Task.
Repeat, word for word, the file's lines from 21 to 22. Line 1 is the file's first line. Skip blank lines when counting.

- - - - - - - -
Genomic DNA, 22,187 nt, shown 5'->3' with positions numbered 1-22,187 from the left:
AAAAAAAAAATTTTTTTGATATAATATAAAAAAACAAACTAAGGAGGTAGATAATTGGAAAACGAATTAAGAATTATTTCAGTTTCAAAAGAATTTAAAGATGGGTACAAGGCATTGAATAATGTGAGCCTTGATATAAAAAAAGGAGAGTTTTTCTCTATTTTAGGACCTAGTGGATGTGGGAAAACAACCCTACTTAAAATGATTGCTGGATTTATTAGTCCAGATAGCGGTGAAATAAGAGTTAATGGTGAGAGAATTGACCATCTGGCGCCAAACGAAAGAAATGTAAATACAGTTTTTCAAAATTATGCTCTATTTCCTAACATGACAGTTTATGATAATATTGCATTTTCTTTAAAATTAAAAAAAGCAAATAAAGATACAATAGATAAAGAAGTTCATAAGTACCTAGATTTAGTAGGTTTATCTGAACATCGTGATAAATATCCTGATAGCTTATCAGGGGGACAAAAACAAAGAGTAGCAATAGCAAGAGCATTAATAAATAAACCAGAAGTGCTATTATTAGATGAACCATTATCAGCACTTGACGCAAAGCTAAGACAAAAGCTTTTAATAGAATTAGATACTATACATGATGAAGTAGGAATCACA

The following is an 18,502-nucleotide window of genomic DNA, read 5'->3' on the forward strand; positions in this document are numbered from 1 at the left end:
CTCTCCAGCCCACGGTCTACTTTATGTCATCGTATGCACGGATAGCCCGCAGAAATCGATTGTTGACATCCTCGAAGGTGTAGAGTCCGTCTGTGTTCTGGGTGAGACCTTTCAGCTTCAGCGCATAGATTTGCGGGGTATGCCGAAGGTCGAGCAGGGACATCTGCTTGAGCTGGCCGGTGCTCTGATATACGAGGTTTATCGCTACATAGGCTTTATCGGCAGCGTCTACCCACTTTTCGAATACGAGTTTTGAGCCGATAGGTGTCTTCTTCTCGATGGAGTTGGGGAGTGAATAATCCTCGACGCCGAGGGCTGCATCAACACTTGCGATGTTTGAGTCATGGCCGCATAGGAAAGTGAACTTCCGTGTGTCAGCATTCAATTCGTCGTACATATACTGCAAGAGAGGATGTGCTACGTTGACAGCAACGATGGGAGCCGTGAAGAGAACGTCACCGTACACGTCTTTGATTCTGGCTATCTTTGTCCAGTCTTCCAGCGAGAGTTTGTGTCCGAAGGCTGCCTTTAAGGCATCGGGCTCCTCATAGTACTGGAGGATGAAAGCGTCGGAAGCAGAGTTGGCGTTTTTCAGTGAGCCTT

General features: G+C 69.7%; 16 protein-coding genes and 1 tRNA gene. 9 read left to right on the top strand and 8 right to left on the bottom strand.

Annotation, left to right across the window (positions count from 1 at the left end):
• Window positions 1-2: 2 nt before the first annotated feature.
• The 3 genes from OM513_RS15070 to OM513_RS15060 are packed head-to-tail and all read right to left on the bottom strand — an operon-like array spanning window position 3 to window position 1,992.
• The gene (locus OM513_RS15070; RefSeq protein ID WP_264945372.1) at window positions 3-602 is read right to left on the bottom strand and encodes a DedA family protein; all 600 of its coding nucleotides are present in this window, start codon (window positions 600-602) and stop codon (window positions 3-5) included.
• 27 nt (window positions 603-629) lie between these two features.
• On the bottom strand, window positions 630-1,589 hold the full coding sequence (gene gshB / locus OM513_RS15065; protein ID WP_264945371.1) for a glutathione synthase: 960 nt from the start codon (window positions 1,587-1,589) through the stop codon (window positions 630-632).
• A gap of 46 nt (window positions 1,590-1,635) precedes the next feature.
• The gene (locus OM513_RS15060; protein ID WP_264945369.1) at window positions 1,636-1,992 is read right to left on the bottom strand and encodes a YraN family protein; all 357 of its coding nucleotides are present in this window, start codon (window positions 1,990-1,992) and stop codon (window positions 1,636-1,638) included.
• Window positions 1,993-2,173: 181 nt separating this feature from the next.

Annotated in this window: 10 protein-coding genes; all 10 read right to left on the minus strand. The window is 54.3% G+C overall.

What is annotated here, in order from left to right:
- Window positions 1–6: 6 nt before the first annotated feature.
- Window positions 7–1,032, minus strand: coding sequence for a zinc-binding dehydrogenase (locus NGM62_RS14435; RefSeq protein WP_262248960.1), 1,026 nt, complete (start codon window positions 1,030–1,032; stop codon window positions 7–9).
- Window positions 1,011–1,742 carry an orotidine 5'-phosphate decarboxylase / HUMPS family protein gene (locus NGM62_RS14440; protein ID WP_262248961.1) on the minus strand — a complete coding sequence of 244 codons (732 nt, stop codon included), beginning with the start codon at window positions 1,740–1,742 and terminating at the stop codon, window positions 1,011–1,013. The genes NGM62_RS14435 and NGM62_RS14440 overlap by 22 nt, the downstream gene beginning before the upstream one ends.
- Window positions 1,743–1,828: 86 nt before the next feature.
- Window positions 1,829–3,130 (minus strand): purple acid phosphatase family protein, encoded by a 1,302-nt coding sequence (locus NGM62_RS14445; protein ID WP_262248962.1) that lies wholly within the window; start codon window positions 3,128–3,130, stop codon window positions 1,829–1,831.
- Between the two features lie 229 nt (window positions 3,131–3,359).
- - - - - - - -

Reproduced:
- Window positions 1,829–3,130 (minus strand): purple acid phosphatase family protein, encoded by a 1,302-nt coding sequence (locus NGM62_RS14445; protein ID WP_262248962.1) that lies wholly within the window; start codon window positions 3,128–3,130, stop codon window positions 1,829–1,831.
- Between the two features lie 229 nt (window positions 3,131–3,359).